Jane Goodall Reveals Her Lifelong Fascination With…Plants?

After studying chimpanzees for decades, the celebrated scientist turns her penetrating gaze on another life-form

Goodall’s travels have often brought her face to face with exotic plants. In Cambodia, she was “awestruck” by the giant roots of an ancient strangler fig she found embracing the Ta Prohm temple at Angkor Wat. (Ignacio Ayestaran / Flickr / Getty Images)
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The strangler fig is even more sinister. Its seeds germinate in the branches of other trees and send out roots that slowly grow down toward the ground. Once the end touches the soil it takes root. The roots hanging down all around the support tree grow into saplings that will eventually strangle the host. I was awestruck when I saw the famed temple at Angkor Wat in Cambodia, utterly embraced by the gnarled roots of a giant and ancient strangler fig. Tree and building are now so entwined that each would collapse without the support of the other.

The so-called clonal trees have remarkable root systems that seem capable of growing over hundreds of thousands of years. The most famous of them—Pando, or the Trembling Giant—has a root system that spreads out beneath more than 100 acres in Utah and has been there, we are told, for 80,000 to one million years! The multiple stems of this colony (meaning the tree trunks) age and die but new ones keep coming up. It is the roots that are so ancient.

The variety of leaves seems almost infinite. They are typically green from the chlorophyll that captures sunlight, and many are large and flat so as to catch the maximum amount. Indeed, some tropical leaves are so huge that people use them for umbrellas—and they are very effective, as I discovered during an aboriginal ceremony in Taiwan, when we were caught in a tropical downpour.

Orangutans have also learned to use large leaves during heavy rain. My favorite story concerns an infant, who was rescued from a poacher and was being looked after in a sanctuary. During one rainstorm she was sitting under the shelter provided but, after staring out, rushed into the rain, picked a huge leaf, and ran back to hold it over herself as she sat in the dry shelter.

Some leaves are delicate, some are tough and armed with prickles, yet others are long and stiff like needles. The often-vicious spines of the cactus are actually modified leaves—in these plants it is the stems that capture the energy from the sun. I used to think that the brilliant red of the poinsettia and the varied colors of bougainvillea were flowers, but, of course, they are leaves adapted to attract pollinating insects to the very small, insignificant-looking flowers in the center.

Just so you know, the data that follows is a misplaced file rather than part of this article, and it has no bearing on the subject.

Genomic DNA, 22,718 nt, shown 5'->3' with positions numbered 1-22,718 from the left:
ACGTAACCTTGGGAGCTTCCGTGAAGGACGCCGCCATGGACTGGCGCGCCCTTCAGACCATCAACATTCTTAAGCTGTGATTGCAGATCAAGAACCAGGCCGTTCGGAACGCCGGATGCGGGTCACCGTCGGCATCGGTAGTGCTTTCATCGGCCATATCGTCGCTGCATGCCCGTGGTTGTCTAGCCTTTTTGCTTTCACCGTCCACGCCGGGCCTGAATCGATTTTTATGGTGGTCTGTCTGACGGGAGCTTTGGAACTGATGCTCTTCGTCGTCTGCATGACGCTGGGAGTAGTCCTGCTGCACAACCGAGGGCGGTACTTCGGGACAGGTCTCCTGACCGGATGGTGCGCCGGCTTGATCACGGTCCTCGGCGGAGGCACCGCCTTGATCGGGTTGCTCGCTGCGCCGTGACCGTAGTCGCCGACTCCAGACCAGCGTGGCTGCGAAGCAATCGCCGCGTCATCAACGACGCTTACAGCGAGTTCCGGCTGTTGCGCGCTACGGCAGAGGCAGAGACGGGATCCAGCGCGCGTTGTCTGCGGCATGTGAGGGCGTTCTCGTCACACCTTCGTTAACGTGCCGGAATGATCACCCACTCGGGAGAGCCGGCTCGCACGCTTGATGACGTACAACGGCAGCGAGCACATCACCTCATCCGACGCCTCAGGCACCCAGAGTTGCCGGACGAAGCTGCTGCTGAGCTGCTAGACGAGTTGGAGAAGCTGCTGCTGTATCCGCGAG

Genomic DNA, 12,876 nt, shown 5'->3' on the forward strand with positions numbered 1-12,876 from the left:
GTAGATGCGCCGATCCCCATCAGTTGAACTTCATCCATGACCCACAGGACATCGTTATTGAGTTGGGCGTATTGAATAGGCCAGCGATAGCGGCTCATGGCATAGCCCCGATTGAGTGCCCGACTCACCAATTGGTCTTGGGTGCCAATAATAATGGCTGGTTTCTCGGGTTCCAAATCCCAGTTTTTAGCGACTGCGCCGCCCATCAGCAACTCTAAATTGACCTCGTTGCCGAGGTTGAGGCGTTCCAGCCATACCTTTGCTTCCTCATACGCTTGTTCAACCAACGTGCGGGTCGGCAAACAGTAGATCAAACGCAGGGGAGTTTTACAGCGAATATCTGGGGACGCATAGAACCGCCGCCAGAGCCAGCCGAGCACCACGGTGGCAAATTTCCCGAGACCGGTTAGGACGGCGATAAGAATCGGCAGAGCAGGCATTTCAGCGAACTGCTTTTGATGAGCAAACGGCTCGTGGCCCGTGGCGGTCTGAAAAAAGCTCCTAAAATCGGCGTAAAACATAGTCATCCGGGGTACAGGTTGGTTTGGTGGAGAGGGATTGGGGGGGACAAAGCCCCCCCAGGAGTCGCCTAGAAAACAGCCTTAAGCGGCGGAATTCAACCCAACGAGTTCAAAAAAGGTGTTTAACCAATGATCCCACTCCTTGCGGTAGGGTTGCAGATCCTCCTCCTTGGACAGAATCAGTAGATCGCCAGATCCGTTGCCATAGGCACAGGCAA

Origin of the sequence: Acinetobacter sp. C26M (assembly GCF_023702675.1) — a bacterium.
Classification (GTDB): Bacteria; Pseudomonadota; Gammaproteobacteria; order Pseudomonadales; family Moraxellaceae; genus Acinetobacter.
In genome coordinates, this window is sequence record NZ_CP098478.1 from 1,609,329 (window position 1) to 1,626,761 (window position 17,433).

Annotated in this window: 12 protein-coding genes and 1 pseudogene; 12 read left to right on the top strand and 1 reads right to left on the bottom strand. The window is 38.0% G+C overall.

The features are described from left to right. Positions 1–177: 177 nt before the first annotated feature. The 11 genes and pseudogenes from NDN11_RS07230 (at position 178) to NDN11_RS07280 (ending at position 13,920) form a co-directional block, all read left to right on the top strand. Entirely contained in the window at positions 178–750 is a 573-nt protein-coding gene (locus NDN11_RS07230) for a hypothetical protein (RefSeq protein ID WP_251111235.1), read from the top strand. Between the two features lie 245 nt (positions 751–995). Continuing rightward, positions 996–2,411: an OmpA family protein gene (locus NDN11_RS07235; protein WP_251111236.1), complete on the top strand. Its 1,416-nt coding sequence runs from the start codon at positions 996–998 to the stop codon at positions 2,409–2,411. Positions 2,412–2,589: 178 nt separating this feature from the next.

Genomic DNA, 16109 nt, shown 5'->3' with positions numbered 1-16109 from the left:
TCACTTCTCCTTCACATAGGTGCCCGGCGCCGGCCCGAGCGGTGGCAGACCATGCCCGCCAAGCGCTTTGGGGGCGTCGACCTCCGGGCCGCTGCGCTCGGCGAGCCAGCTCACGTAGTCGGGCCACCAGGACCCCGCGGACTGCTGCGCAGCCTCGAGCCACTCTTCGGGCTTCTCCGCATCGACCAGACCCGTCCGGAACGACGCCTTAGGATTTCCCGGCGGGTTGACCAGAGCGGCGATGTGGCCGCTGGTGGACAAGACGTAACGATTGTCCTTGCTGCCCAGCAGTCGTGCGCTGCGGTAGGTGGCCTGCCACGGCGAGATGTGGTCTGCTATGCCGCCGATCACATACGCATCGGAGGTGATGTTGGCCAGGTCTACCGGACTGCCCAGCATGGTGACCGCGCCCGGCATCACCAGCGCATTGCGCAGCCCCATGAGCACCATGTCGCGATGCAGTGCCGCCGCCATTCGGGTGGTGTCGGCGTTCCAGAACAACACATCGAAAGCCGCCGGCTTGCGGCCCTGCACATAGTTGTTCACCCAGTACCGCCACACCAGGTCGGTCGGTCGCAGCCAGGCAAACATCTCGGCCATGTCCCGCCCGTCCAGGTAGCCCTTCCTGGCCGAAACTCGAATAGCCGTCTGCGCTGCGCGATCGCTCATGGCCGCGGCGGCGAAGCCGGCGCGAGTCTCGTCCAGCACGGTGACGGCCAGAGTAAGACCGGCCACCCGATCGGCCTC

And then there are the most extraordinary leaves of that bizarre plant Welwitschia mirabilis. Each plant has only two leaves. They look like quite ordinary, long-shaped leaves on young plants, but they continue to grow, those exact same two leaves, for as long as the plant lives. Which may be more than 1,000 years. The Welwitschia was first discovered in Africa’s Namib Desert by Dr. Friedrich Welwitsch in 1859 and it is said that he fell to his knees and stared and stared, in silence. He sent a specimen to Sir Joseph Hooker, at Kew botanical gardens in London—and Sir Joseph for several months became obsessed with it, devoting hours at a time to studying, writing about and lecturing about the botanical oddity. It is, indeed, one of the most amazing plants on Earth, a living fossil, a relict of the cone-bearing plants that dominated the world during the Jurassic period. Imagine—this gangly plant, which Charles Darwin called “the duckbill of the vegetable kingdom,” has survived as a species, unchanged, for 135 million to 205 million years. Originally, its habitat was lush, moist forest, yet it has now adapted to a very different environment—the harsh Namib of southern Africa.

If plants could be credited with reasoning powers, we would marvel at the imaginative ways they bribe or ensnare other creatures to carry out their wishes. And no more so than when we consider the strategies devised for the dispersal of their seeds. One such involves coating their seeds in delicious fruit and hoping that they will be carried in the bellies of animals to be deposited, in feces, at a suitable distance from the parent.

Darwin was fascinated by seed dispersal (well, of course—he was fascinated by everything) and he once recorded, in his diary, “Hurrah! A seed has just germinated after twenty one and a half hours in an owl’s stomach.” Indeed, some seeds will not germinate unless they have first passed through the stomach and gut of some animal, relying on the digestive juices to weaken their hard coating. The antelopes on the Serengeti plain perform this service for the acacia seeds.

In Gombe Stream National Park in western Tanzania, the chimpanzees, baboons and monkeys are marvelous dispersers of seeds. When I first began my study, the chimpanzees were often too far away for me to be sure what they were eating, so in addition to my hours of direct observation I would search for food remains—seeds, leaves, parts of insects or other animals—in their dung. Many field biologists around the world do the same.

Some seeds are covered in Velcrolike burs (Where do you think the idea of Velcro came from, anyway?) or armed with ferocious hooks so that a passing animal, willy-nilly, is drafted into servitude. Gombe is thick with seeds like this and I have spent hours plucking them from my hair and clothes. Sometimes my socks have been so snarled with barbs that by the time they are plucked out, the socks are all but useless. Some seeds are caught up in the mud that water birds carry from place to place on their feet and legs.


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